It gives me great pleasure to proclaim myself as a recovered multitasker. I now want to pass along what I’ve learned so you can stop multitasking and get more done (just like me). Once I understood the pitfalls and detriment in this beloved style of productivity, I made an about face and ran the other direction. Being lulled back into the seductive nature of it is a constant battle but like the rest of our challenges, it’s worth the fight.
Studies indicate that we cut off our creative flow when we constantly switch “piles” or focus. We think we are rockstars while we juggle seven different things, and in a sense we are, but at what cost? Doing much of it half-ass, as I like to say, or missing critical details; forgetting a general concept and quite possibly creating barriers to our full creative force and certainly productivity. Don’t misunderstand me. I know that we have to spin different plates during the day and even during our work, whether at home or at an outside office. You have to take a call or answer an important email or stop to help with homework. External factors out of your control are just that, out of your control. I’m talking about designing a situation and work environment that sets the framework for more focused thinking and higher productivity, as in getting to the end of the day and actually accomplishing meaningful, worthwhile work. Here are a few tips (seven, of course).
- Do not check your phone every time it beeps or simply turn off notifications while you’re working. How many times a day do you check your phone for texts, emails or anything else?
- Close your social media tabs on your computer so you don’t sneak a check on Facebook, Twitter or Instagram (and, no checking on your phone either).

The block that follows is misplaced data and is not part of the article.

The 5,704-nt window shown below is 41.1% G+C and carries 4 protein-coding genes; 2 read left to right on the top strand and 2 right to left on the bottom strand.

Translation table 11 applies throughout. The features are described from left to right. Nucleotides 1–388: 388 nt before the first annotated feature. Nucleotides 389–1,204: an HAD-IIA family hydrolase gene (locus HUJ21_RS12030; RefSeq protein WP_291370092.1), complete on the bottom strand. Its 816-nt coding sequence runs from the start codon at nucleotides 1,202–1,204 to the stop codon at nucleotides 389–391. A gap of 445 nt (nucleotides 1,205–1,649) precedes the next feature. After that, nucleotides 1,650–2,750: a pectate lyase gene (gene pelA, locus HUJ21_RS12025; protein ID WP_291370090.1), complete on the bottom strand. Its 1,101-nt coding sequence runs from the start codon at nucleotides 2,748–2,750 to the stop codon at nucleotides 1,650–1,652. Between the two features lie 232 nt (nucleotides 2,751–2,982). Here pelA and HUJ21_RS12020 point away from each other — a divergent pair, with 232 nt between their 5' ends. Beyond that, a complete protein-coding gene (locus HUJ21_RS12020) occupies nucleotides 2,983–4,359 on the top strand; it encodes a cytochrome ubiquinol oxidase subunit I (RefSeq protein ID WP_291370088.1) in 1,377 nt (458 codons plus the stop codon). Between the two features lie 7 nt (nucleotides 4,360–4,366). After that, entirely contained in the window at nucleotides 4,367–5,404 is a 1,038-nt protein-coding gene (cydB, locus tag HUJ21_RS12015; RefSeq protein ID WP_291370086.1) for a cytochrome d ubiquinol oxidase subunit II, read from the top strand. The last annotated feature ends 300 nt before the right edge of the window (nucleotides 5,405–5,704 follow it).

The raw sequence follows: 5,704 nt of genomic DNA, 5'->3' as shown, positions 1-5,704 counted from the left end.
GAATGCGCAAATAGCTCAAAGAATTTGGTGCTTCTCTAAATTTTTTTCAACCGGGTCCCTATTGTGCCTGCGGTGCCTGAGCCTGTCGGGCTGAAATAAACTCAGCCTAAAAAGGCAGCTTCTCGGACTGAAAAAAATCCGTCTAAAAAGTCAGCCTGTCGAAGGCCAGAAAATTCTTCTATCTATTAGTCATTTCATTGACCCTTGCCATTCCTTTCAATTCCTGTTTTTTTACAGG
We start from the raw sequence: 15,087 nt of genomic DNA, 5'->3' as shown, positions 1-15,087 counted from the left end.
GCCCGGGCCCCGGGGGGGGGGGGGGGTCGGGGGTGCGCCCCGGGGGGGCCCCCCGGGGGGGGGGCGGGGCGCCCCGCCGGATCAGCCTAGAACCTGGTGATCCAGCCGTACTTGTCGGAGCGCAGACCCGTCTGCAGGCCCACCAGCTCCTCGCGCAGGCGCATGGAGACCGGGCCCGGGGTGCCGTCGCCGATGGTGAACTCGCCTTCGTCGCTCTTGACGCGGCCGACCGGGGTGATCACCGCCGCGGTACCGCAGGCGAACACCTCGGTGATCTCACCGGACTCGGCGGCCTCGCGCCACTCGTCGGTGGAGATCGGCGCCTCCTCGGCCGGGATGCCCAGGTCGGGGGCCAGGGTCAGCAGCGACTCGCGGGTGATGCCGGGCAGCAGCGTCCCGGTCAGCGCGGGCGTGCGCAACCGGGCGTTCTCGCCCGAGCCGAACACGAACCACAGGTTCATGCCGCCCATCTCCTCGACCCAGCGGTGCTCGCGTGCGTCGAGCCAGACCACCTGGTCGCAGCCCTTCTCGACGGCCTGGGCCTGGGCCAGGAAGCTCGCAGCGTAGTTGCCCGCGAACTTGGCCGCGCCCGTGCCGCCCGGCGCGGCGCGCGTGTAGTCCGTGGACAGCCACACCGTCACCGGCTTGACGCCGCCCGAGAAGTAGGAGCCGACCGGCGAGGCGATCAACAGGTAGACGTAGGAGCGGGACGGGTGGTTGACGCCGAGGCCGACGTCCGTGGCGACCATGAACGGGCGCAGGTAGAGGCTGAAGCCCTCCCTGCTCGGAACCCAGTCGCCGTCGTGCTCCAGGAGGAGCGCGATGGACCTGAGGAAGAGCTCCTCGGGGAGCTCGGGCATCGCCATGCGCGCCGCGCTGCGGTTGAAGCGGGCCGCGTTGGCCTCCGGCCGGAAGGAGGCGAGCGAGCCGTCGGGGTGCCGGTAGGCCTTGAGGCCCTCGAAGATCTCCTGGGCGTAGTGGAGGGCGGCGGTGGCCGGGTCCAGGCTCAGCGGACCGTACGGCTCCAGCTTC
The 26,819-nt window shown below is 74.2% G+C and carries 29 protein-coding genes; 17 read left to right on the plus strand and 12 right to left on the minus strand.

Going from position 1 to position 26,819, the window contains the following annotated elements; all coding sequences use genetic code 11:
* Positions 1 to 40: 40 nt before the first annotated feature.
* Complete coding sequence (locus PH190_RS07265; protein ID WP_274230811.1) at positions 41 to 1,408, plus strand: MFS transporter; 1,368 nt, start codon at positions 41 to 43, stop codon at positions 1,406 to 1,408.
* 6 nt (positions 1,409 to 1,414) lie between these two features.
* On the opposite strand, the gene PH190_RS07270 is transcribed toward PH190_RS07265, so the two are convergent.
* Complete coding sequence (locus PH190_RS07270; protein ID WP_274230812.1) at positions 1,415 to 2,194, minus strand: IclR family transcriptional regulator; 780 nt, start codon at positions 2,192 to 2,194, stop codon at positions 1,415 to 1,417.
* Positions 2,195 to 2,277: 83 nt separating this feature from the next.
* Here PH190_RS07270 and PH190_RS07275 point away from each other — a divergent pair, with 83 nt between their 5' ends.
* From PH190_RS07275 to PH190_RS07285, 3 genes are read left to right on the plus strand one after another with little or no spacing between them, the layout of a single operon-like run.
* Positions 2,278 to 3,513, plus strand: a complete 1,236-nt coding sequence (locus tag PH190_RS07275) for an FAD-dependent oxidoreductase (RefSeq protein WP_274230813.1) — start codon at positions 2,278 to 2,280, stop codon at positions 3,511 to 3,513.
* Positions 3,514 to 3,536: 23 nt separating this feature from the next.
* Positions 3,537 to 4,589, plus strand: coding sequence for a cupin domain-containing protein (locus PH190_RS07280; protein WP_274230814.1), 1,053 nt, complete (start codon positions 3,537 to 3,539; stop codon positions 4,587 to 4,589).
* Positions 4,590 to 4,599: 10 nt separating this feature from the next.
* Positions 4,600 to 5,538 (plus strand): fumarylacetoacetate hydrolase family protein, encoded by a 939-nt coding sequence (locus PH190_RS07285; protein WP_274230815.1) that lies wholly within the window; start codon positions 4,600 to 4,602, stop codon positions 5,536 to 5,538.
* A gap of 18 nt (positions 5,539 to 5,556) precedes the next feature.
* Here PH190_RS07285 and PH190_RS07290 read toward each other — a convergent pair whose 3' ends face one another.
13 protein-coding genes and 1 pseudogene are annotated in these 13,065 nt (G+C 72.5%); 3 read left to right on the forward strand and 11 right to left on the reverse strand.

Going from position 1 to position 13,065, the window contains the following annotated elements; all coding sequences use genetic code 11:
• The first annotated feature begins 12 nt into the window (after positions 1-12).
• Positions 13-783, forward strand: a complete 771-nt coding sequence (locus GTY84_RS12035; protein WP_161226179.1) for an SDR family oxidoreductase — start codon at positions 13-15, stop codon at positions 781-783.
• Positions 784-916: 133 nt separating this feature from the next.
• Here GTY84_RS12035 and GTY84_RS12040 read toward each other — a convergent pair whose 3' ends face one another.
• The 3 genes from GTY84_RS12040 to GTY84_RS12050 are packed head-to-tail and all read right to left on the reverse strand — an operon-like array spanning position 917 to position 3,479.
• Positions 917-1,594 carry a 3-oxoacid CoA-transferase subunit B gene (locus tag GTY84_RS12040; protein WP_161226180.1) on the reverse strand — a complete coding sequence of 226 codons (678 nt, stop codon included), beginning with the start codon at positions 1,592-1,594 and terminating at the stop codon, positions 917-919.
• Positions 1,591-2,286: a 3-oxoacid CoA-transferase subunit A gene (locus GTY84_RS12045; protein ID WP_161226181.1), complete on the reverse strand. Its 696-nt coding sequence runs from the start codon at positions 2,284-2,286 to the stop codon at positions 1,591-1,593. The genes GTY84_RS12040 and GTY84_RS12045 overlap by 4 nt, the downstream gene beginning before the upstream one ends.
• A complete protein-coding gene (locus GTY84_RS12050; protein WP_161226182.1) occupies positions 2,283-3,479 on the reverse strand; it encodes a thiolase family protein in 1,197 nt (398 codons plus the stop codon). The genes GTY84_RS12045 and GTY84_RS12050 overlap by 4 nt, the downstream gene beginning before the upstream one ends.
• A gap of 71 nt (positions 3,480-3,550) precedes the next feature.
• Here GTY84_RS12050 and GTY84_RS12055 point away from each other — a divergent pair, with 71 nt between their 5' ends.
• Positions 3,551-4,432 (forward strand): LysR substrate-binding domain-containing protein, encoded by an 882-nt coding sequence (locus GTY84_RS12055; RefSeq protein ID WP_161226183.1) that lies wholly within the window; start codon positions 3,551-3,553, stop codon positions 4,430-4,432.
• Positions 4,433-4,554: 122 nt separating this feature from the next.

- Put away other piles of paper, magazines, to do lists or anything related. Clean desk. Tidy up around your space so you are not visually distracted. If the project is important, don’t take calls from friends or anyone unrelated to your task. Critical and personal issues allowed, of course.
- Turn off your television, even if it’s just background noise.
- When you get uncomfortable or stuck, sit with it instead of moving on to something else right away. If you stay stuck, take a short walk or grab a healthy snack; sit outside for a few minutes or just take some deep breaths as you walk around your house and free up your thoughts. Sit back down and dive in. Finish what you started instead of starting something else. This one is critical because if you’re not careful, you will end your day with a bunch of busy-work and shuffling stuff and not enough of the “critical few” or 20-percent (of the 80/20 rule) that is necessary to feel accomplished and to see results. It’s about knowing that you added value to your day or to others.
- Give yourself a time deadline instead of leaving the task open-ended.
- If it’s truly time to move on to something else, put that particular project away (whatever that means to you) and clear your desk and work area for the next stream of creativity or focus.
When I stop to speak to my kids or husband or if I’m out, I focus on that conversation and either turn away from my computer or put my phone down. Even our gyms are guilty. They provide TV’s in just about every area so you can not focus on your workout. Good grief.
And now that I’m on my soapbox, how often do you see our fellow humanoids speaking to each other while periodically checking their cell phones (in essence, multitasking)? Are we all that important that we have to be connected to the latest post, email or text, 24-7? I’ve fallen into that trap. Now I just get super annoyed when someone does it to me. At least say “excuse me, I need to take this” or how ’bout “excuse me, you’re really not that interesting so I’m going to check my phone for something better while we talk.”
Singletasking is cool, yo. So, tell me about your tasking challenges and how you handle distractions or if you dare to share, give us your worst multitasking blunder.